While Covid-19 picks a fight with humanity, keeping busy and your mind clear is important for all of us. In addition to getting out on hikes and biking with the family, what better way to pass the time than to built IoT stuff! Since I had a new 7″ Nextion HMI screen sitting around just waiting for a project, and had some vacation time, I decided to buffer up my skills and get to work.

What does it do? Simple, it takes a Covid-19 JSON feed, processes it, parses out 3 Countries of over 100 Countries worth of data, and passes it along to the Nextion to display in a meaningful way. Specifically, it extracts the last 7 days’ data for Canada (home), and then the most recent daily stats for Italy (since that’s my roots) and for the USA.

Boring alert! It’s a short video and not much action, but what did you expect for showing data on bar graphs? 🙂 There’s a lag between the Canada dataset and the other 2 due to the need to parse through over 800kB of data (which is growing daily).

Read on for a more in-depth view and some discussion on new learning I’ve gained working with complexities of char arrays, pointers and some dyanmic variable assigment tricks.


From a hardware perspective, this is an easy build. I’m using a NodeMCU Mini ESP866 (ESP32’s or Arduino MKR’s should work too). The below video shows the data being refreshed on the Nextion IDE in debug mode with the NodeMCU hooked up to the PC via USB and providing the Serial feed to the debugger. Components listed below.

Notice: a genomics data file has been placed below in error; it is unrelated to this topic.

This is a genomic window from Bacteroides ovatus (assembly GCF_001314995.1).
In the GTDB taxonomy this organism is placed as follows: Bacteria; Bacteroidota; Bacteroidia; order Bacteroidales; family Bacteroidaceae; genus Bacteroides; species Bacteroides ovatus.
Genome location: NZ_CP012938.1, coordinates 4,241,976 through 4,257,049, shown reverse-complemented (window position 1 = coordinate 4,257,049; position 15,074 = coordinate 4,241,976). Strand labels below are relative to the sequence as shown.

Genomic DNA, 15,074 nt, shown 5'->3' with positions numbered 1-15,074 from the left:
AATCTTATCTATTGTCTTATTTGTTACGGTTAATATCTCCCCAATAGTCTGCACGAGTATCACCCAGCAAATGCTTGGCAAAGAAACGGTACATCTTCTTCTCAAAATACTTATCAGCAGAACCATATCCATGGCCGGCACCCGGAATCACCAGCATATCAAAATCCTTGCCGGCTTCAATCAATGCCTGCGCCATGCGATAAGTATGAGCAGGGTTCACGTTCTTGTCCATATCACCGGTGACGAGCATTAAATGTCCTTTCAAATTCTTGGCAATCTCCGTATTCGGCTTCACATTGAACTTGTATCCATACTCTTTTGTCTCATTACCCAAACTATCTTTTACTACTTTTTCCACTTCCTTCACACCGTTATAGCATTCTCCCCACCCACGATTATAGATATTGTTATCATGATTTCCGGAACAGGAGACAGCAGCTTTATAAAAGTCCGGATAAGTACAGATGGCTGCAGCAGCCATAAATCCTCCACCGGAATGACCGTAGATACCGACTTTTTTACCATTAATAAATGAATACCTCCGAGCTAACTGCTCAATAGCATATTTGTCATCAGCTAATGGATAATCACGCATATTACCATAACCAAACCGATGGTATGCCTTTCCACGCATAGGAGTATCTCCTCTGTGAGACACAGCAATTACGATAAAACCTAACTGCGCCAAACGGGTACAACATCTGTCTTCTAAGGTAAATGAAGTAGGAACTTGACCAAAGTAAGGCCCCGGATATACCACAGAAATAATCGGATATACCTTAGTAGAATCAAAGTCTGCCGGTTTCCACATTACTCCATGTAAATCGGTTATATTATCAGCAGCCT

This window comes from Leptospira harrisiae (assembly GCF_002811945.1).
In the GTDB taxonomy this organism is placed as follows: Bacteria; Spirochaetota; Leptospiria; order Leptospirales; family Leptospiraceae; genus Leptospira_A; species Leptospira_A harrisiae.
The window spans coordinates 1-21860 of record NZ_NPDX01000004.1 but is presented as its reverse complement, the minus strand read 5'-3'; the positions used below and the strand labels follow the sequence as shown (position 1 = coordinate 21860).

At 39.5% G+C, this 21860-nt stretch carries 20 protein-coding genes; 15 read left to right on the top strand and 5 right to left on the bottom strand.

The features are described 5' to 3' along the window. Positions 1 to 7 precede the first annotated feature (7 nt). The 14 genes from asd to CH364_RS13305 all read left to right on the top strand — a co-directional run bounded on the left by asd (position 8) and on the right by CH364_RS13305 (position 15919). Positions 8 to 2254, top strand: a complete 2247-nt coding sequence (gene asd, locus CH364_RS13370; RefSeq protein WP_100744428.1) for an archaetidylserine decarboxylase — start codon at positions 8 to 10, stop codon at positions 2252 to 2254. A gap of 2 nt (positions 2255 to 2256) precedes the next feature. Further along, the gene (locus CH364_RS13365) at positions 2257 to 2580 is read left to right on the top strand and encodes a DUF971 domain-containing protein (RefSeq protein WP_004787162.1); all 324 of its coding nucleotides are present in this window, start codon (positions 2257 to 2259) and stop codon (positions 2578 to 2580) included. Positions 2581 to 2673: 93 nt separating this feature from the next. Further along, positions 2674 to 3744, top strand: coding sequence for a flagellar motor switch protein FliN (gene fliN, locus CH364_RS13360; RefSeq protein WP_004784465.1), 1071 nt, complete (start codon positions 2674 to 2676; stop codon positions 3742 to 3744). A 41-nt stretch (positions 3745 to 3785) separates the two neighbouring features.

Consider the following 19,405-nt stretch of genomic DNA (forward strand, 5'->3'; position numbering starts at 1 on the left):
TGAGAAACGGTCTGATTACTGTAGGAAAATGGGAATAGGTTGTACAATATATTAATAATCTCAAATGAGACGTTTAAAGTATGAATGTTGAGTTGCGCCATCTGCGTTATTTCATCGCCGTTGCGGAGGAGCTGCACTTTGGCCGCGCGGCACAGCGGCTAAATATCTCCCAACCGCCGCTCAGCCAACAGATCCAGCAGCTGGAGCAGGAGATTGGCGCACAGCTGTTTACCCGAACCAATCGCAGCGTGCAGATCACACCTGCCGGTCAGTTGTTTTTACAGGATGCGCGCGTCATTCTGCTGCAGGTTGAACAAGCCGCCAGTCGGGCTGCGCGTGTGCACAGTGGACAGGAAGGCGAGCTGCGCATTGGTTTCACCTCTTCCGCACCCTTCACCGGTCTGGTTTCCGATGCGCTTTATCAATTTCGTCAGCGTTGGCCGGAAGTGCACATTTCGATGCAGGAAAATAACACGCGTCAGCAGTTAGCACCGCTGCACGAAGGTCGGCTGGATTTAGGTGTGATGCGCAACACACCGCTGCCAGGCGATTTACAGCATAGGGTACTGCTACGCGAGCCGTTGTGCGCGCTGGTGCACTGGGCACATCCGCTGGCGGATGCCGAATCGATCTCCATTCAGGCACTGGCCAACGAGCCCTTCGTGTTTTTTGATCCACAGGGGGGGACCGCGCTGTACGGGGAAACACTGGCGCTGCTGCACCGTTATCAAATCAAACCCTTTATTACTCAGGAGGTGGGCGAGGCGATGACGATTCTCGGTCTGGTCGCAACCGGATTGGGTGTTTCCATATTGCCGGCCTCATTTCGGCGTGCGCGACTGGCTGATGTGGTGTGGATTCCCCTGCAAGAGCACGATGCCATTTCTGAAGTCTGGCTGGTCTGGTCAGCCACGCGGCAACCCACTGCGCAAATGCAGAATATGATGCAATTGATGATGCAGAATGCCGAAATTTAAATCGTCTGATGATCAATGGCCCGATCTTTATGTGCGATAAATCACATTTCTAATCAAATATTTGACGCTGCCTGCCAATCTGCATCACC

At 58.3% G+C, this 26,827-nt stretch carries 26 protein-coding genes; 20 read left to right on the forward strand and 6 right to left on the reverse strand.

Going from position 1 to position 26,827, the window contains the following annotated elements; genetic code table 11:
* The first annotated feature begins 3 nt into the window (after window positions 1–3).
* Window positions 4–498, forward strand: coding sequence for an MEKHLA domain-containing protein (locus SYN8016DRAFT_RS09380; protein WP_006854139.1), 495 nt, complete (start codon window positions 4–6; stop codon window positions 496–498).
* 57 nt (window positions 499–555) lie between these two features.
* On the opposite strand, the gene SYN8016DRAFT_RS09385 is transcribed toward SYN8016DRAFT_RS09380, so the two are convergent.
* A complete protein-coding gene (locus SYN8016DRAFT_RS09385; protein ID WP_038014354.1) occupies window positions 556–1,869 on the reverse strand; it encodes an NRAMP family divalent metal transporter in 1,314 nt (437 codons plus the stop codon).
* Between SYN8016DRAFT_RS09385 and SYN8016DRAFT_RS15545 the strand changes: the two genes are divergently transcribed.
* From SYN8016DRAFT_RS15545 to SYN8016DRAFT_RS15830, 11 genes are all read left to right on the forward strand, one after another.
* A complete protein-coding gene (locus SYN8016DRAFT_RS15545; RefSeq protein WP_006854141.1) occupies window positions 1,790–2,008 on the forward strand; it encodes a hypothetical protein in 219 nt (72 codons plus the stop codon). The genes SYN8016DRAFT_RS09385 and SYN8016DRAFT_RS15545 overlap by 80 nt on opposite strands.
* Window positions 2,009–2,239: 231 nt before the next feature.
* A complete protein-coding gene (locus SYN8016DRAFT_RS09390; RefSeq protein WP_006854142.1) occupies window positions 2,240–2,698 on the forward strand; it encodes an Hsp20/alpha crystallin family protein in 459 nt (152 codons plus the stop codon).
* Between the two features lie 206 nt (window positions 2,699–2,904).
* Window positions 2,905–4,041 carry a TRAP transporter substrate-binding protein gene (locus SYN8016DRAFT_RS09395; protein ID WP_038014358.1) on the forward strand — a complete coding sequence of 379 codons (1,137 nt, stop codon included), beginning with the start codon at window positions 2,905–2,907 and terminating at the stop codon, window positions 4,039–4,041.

The data set is large 800+ kB consisting of 100’s of Countries, and growing daily, so processing time is intensive. Currently, I’m searching 6 Countries (Canada, Italy, USA, China, India, UK). Because I live here, Canada gets the primary display of the last 7 days’ worth of data. The rest get the most recent (yesterday) data. For comparisons, I did some tests on both an ESP8266 and ESP32. The former, takes ~45 seconds from boot to process all the data. Of that, Canada and Italy come in the first 15 seconds as they are at the front of the dataset. On an ESP32, processing is about 15 seconds total. Once booted, re-queries are faster for both devices, but the ESP32 is clearly faster.


With each new project I discover better ways and new tricks to make processing data easier. I have a continuous battle with processing char arrays, pointers, and working with them. No matter how many times I re-visit new projects, char arrays and pointers always mess me up. That said, I’ve got some useful code now that does some interesting things.

From an example standpoint here are some tricks that I built in:

  • Added some new functions in the Nextion library to combine Longs and Ints with Char data to pass through for display.
  • To minimize code in loops, came up with a way to dynamically assign variables that are passed to the Nextion. (this is not dynamic variable assignment within the ESP).

An example:

myNextion.sendCommandLong(getVarName(“d”, i, “1.val=”), covidConfirmed[i]);